• 33  unlimited sugar free drinks if the client becomes hungry between meals or snacks.  Encourage client to drink 8 ounces of water before eating a meal  Advise client to eat slowly and wait 15 seconds between chewing thoroughly, swallowing, and taking the next bite  Risk for Imbalanced Fluid Volume related to hyperglycemia and polyuria  Monitor intake and output a deficit in fluid intake or excess urine output suggests a deficit in fluid volume.  Provide at least 1500 to 3000 mL of fluid per day  Risk for Injury related to orthostatic hypotension and impaired vision secondary to neuropathy and retinopathy  Assist client when rising from a sitting or lying position. Autonomic neuropathy causes orthostatic hypotension and the potential for fainting and falling  Have client dangle on the side of the bed before ambulating. Dangling allows a period during which blood flow is restored to the brain.  Keep the floor dry and the environment free of clutter  Risk for Impaired Skin Integrity related to loss of sensation in feet and impaired blood circulation  Examine skin and feet daily. Client may be insensitive to injuries and slow to heal because of peripheral neuropathy and vascular disturbances.  Assess skin for signs of breakdown, poor healing, change in color or temperature, or infection  Impaired blood supply compromises the integrity of the integument  Dry client’s skin well after bathing, especially in areas of the body that are dark and moist  Fungal infections are common increases and folds of skin  Inspect inside the client’s shoes for foreign objects or disrepair.  Risk for Ineffective Management of Therapeutic Regimen related to insufficient knowledge regarding diabetes self-management  Assess client’s ability and willingness to learn about diabetes and self- management  Teaching is more effective when the learner is capable and motivated to acquire information.  Teach client about insulin and how to self-administer using proper technique  Clients learn in various ways: verbal explanations, reading information, seeing a demonstration, or using a hands-on application
  • 34 HEALTH EDUCATION Blood glucose  Monitor blood glucose and record it in a diary  Take medication on time  Obtain a HbA1c blood test every 3 – 6 months  Carry some forms of glucose at all times Exercise  Begin a medically supervised exercise program  Learn how exercise affect blood glucose level Diet  Follow diet created by a dietitian  Eat slowly and chew food thoroughly  Choose food low in saturated fats  Limit amount of alcohol Other guidelines  Perform an annual eye examination and urine testing for protein  Examine feet at home  Know symptoms of hyper and hypoglycemia  Quit smoking REVIEW OF LITERATURE Alginate dressings for healing diabetic foot ulcers. Source Department of Nursing, Midwifery and Social Work, University of Manchester, Manchester, UK, M13 9PL. Abstract BACKGROUND: Foot ulcers in people with diabetes mellitus are a common and serious global health issue. Dressings form a key part of ulcer treatment, with clinicians and patients having many different types to choose from including alginate dressings. A clear and current overview of current evidence is required to facilitate decision-making regarding dressing use.
  • 35 OBJECTIVES: To compare the effects of alginate wound dressings with no wound dressing or alternative dressings on the healing of foot ulcers in people with diabetes mellitus. SELECTION CRITERIA: Published or unpublished randomized controlled trials (RCTs) that have compared the effects on ulcer healing of alginate dressings with alternative wound dressings or no dressing in the treatment of foot ulcers in people with diabetes. DATA COLLECTION AND ANALYSIS: Two review authors independently performed study selection, risk of bias assessment and data extraction. MAIN RESULTS: Included six studies (375 participants) in this review; these compared alginate dressings with basic wound contact dressings, foam dressings and a silver- containing, fibrous-hydrocolloid dressing. Meta analysis of two studies found statistically significant difference between alginate dressings and basic wound contact dressings. Pooled data from two studies comparing alginate dressings with foam dressings found statistically significant difference in ulcer healing . There was statistically significant difference in the number of diabetic foot ulcers healed when an anti-microbial (silver) hydrocolloid dressing was compared with a standard alginate dressing SUMMARY Lifestyle modification is the most cost-effective intervention for prevention of diabetes in high-risk groups in India. However, control of diabetes with diet, weight control and physical activity has been difficult and will not be sufficient for most of the patients. Moreover, the steady increase in the incidence of type 2 diabetes has significant socioeconomic Implications BIBLIOGRAPHY 1. Brunner and Suddarth’s, Text Book of Medical Surgical Nursing, 9th edition, 2005, Lippincott 2. John Luckmann, Medical Surgical Nursing, 3rd edition, 1987, Saunders Company, Philadelphia London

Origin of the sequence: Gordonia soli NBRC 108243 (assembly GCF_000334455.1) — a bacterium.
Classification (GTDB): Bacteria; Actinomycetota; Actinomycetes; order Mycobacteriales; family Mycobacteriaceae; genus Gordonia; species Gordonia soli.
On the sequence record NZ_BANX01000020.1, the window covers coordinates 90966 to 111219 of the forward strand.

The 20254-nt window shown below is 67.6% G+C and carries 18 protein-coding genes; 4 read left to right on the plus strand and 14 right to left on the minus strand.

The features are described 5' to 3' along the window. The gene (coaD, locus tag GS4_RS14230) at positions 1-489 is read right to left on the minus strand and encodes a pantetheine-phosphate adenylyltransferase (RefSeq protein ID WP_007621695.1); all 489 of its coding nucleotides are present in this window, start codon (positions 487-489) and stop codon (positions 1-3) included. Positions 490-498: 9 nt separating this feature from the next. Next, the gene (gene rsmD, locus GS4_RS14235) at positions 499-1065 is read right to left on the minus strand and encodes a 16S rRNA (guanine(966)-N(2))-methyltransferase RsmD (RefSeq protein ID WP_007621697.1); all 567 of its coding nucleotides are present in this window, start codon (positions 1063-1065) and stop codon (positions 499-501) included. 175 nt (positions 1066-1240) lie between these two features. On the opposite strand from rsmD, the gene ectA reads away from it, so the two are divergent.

• 36 3. Joyce M. Black, Jane Hokanson Hawks, Medical Surgical Nursing- Clinical Mangement for positive outcomes, 7th edition, 2005, Elsevier, India. 4. Lewis, Heitkemper & Dirksen Medical Surgical Nursing Assessment and Management of Clinical Problem (6th ed) (2000) Mosby 5. Haslett C., Chilvers E. R., Hunder J.A.A. & Boon, N. A. Davidson’s Principles and Practice of Medicine, 18th ed, (1999) Churchill living stone. 6. Nettina, Sandra, Lippincott Williams & Wilkins, The Lippincott Manuel of Nursing practice, 7th ed, 2001, Philadelphia 7. library.med.utah.edu/WebPath/TUTORIAL/DIABETES/DIABETES.htm 8. en.wikipedia.org/wiki/Diabetes_mellitus 9. diabetes.webmd.com/types-of-diabetes-mellitus 10.www.nlm.nih.gov/medlineplus/diabetesmellitus.htm